I am pleased to post an article written by John Upton, CEO of MetricsLS. The thinking it sets out coupled with a recent comment from Steve Easterbrook, CEO McDonalds, reinforced by Harvard Business Review’s famous Service-Profit Chain (brought to life in many successful companies around the world) makes it very worth reading.
Steve Easterbrook: CEO, McDonalds
“.....we had a really good understanding of who our customers were, what their needs were.”
QSR magazine, 2018
Article by John Upton
Let’s be clear from the start, we like metrics and KPIs and how they drive business performance. Many KPIs are very good and play a positive role in helping companies do a better job for their customers and their shareholders.
One of the most popular and impactful metrics is Net Promoter Score (NPS). NPS is popular because it’s so easy to understand and measure. That’s also led to it being used across multiple businesses as the key customer success metric, both in daily operations and business planning.
Use with care
Many companies tend to naturally rely on the NPS score alone because they don’t have enough time (or resources) to digest all the accompanying customer comments they get. As a result, very few, if any, of the words actually shared by customers (the verbatims) get to see the light of day. I know from my own experience in fast-growing restaurant businesses just how hard it is to find the time to look behind the headline metrics.
However, by not taking the time to read what customers say can significantly increase the risk to your future success. By way of example, one of my colleagues recently told me about a well-known company he’d done some work with. Headline KPIs were all trending positively, NPS all good, sales were growing etc. However, when he reviewed the actual customer verbatims, 12.5% of customers said that they wouldn’t come back, or were thinking of not coming back………
Just take a moment to digest that. What if 12.5% of your customers told you that they weren’t coming back? When did you last look at your customer verbatims to check what they’re saying? Stats like this certainly sharpen the mind about making time to look behind the headline score.
Customers’ words and needs…
There’s a further challenge with the increasing over-reliance on the NPS score.
The score alone won’t tell you if you are meeting your customers’ needs, and more importantly which ones you are not meeting. A need can be defined as “something that must be there as without it the whole experience, service and proposition fails.” You therefore either meet a need or you don’t – it’s a binary equation to address; it’s not a % or score to incrementally improve.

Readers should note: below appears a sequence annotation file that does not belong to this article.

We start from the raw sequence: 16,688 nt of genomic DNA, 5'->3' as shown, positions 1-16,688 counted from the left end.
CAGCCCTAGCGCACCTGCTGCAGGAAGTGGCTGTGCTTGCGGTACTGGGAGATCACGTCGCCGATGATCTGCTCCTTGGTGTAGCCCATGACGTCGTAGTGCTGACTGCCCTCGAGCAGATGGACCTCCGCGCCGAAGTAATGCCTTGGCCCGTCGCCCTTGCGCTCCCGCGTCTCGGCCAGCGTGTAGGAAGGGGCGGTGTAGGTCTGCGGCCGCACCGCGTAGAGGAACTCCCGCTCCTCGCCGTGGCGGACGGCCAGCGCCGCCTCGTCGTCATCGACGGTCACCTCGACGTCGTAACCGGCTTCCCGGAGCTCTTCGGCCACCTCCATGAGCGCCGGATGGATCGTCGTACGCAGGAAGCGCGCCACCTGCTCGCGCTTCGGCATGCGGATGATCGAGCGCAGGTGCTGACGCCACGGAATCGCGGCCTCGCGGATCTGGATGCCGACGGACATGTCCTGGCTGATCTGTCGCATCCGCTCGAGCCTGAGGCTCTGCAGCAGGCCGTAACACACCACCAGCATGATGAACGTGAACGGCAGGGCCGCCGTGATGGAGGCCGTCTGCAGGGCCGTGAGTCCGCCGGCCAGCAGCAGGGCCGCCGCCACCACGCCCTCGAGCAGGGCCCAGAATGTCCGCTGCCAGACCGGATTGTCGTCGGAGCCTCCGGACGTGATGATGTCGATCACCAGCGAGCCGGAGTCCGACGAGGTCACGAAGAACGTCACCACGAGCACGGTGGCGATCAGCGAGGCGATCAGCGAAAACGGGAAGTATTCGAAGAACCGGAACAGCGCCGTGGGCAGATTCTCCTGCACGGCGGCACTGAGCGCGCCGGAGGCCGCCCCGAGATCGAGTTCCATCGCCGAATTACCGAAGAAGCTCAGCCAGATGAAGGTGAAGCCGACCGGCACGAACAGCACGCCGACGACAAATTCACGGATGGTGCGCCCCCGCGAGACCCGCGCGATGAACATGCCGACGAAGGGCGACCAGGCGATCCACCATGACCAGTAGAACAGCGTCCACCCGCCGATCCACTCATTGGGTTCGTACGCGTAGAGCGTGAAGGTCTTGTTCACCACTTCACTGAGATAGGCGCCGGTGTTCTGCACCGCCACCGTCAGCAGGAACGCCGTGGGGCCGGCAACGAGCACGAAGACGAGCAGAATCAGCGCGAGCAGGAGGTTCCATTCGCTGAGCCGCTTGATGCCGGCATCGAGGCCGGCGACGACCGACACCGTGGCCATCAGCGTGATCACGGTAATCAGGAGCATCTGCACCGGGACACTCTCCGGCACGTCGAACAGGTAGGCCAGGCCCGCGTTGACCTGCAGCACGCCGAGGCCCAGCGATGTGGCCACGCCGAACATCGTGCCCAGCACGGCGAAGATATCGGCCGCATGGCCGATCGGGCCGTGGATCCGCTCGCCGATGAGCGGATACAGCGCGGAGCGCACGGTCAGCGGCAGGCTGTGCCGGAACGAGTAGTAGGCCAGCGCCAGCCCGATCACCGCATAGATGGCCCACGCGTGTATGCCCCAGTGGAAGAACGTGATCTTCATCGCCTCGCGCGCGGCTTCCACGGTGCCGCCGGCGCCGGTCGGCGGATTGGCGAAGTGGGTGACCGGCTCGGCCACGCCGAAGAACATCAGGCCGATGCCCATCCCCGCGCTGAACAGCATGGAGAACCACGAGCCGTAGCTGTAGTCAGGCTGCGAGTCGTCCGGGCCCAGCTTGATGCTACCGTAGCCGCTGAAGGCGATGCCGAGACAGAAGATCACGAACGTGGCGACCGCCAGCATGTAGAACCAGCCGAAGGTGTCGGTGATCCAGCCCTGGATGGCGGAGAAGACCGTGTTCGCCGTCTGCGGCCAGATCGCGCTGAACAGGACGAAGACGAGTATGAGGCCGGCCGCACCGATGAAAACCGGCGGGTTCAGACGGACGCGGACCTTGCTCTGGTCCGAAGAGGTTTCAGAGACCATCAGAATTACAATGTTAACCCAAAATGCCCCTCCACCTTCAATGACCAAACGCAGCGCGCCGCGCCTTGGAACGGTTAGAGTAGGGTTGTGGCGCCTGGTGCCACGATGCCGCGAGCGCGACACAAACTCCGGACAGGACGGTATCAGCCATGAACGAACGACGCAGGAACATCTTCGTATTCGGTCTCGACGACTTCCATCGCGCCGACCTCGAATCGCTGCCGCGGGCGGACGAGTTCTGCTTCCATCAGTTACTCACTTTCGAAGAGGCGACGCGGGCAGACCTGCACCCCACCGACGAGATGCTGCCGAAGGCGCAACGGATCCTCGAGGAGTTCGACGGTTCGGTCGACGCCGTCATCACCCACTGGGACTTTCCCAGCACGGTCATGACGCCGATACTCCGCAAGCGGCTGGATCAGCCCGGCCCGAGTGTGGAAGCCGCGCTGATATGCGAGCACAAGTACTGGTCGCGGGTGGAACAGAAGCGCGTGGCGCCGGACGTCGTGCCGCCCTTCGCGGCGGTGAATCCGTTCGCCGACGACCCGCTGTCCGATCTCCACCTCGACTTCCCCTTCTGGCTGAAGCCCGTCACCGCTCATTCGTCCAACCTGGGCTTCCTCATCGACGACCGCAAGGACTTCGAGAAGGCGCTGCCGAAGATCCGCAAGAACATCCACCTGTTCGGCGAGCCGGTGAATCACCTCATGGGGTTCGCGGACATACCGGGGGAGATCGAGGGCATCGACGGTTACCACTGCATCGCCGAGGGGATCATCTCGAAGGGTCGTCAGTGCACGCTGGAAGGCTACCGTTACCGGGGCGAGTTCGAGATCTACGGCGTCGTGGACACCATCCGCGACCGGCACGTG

As a result, meeting customers’ needs has to be the fundamental deliverable and focus for your business. If you don’t consistently meet needs, due their binary nature, you place your business (and its growth) at risk. Relying on improving your NPS score alone is not enough.
But don’t just take our word for it as to the importance of meeting needs. Take a look at Harvard Business Review’s famous article about the Service-Profit Chain (SPC) and which has been brought to life in many successful companies around the world.
The SPC tells us that revenue and profit growth is built on customer satisfaction. And customer satisfaction is based, in turn, on delivering a service/product that is designed and delivered to “meet targeted customers’ needs”. One of my colleague’s former employers, John Lewis, is a great example of a business that’s been getting this right for decades.
NPS + Needs
It’s not that we don’t like NPS – we do! NPS has made, and continues to make, a real and positive difference to customer service all over world. However, it should be used as a kind of snapshot as to how you’re doing in relation to your customers rather than anything deeper. And we must force ourselves to reduce our reliance on the NPS score alone and to read more of our customers’ words. Just as Fred Reichheld, the creator of NPS, told us to.
To get the best results for your business, NPS has to be complemented by a ‘needs centric’ approach that provides a comprehensive answer to this question: How well are we meeting our customers’ needs on a day-by-day, week-by-week and month-by-month basis?
If you’re not 100% clear on whether or not you’re meeting your customers’ needs (or even what they are), how can you make the best strategic decisions for your business? Getting more of these decisions right, and by satisfying more customers’ needs, you will grow your revenue faster and outperform your competition.
After all, think about what NPS actually asks. How can a customer give you a good recommendation, or keep buying from you, if their basic needs are not being met?
John Upton chairs a number of restaurant brands and works with iCustomer, using Artificial Intelligence to help businesses identify and meet their customers’ needs (www.icustomer.co.uk).